Android app on ASUS Transformer running ICS
My experiment with the night viewing feature was a bust, but more due to me than the camera. Setting it close to a window only got me a nice image of all twelve IR LEDs, which, as noted earlier, made the camera uncomfortably warm. I tried it the next evening on a covered porch, but some plants close to the camera got most of the illumination, preventing me from seeing anything in the driveway behind. I will say that the automatic IR switching was smooth and silent, with none of the constant back-and-forth switching (and clicking) we experienced with the D-Link DCS-942L.
The real deal killer, however, was Dropcam’s effect on my internet performance. Dropcam recommends you have at least 512 Kbps upload bandwidth on your internet connection, but says that “average use” will consume only around 200 Kbps. In the end, the uplink bandwidth consumption didn’t bother me as much as the drop in download bandwidth the Dropcam caused.
The two sets of bandwidth tests shown below tell the tale. On the left are three runs taken without the Dropcam running and on the right, three taken with it in operation. There is definitely a significant reduction in download throughput in addition to upload.
Dropcam effect on Internet bandwidth
The effect seemed to vary depending on how much motion the camera was capturing, and, of course if I had a browser viewing the live video feed. What makes this worse is that there is no option to not consume internet bandwidth when using Dropcam. The camera has no local IP address that you can use to even access camera settings, let alone monitor video.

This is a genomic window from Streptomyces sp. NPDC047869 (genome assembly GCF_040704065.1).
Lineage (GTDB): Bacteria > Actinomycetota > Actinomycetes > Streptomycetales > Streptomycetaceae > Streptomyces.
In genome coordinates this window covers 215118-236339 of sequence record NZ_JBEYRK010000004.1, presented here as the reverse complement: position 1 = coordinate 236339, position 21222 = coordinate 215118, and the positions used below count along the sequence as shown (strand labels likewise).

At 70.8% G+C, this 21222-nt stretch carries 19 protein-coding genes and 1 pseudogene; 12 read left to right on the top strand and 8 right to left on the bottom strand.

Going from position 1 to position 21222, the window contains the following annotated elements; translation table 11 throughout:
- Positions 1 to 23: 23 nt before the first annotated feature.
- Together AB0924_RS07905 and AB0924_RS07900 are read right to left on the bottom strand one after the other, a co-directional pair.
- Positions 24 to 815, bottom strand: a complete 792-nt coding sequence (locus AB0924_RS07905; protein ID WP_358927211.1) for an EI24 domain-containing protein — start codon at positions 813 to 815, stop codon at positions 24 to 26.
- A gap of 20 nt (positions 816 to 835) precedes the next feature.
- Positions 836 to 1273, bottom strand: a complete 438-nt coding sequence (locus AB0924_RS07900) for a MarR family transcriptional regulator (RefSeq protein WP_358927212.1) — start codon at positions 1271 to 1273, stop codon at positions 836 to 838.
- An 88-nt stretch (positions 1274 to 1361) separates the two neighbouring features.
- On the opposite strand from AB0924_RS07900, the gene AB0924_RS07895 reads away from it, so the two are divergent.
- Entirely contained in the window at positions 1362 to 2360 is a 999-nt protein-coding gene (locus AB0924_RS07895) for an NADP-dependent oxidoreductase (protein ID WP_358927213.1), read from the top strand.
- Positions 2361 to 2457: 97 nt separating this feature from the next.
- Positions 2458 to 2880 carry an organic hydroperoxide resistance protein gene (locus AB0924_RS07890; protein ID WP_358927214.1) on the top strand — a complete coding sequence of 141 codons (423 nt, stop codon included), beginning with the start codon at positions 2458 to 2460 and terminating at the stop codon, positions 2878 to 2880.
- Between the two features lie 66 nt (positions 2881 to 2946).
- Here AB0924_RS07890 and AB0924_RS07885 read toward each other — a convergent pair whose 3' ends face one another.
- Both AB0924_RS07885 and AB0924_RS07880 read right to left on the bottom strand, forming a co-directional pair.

Another annoyance was that the camera sometimes would not relink to my wireless network when I powered it up. Power cycling the Dropcam seemed to bring it back online when this happened, however. I learned to keep a tablet with me when moving the Dropcam around, to make sure it came back on the air when I plugged it back in.
I also noticed considerable lag in the video feed from time to time. Even under best-case conditions, there was at least a three second delay in the live video. But sometimes this would go as high as 12 seconds.
One last thing I found is that there isn’t a way to deregister the Dropcam. I tried pressing the reset button on the camera, but that didn’t seem to do anything. The Dropcam FAQ says you can give your Dropcam to someone else, but that you need to contact them to “verify the transfer”.
Many of us seem to have an aversion to any networking product that requires a paid subscription. I’ve seen consumer networking companies for years try to bundle antivirus protection, parental controls and other “value-adds” with very limited success.
So perhaps many of these
cheap value-conscious consumers will steer clear of the Dropcam HD just on principle. $149 for an IP camera that constantly sucks up a good chunk of your Internet bandwidth, doesn’t allow you to tune that or any other settings and charges a minumum of $10/month to save even a snippet of video doesn’t seem like a very good deal, no matter how sexy its user interface. Geez guys, at least throw in 30 days of free 7 day DVR trial to go along with that 30 day moneyback guarantee, so people don’t have to pay $10 to check out the DVR function, like I did.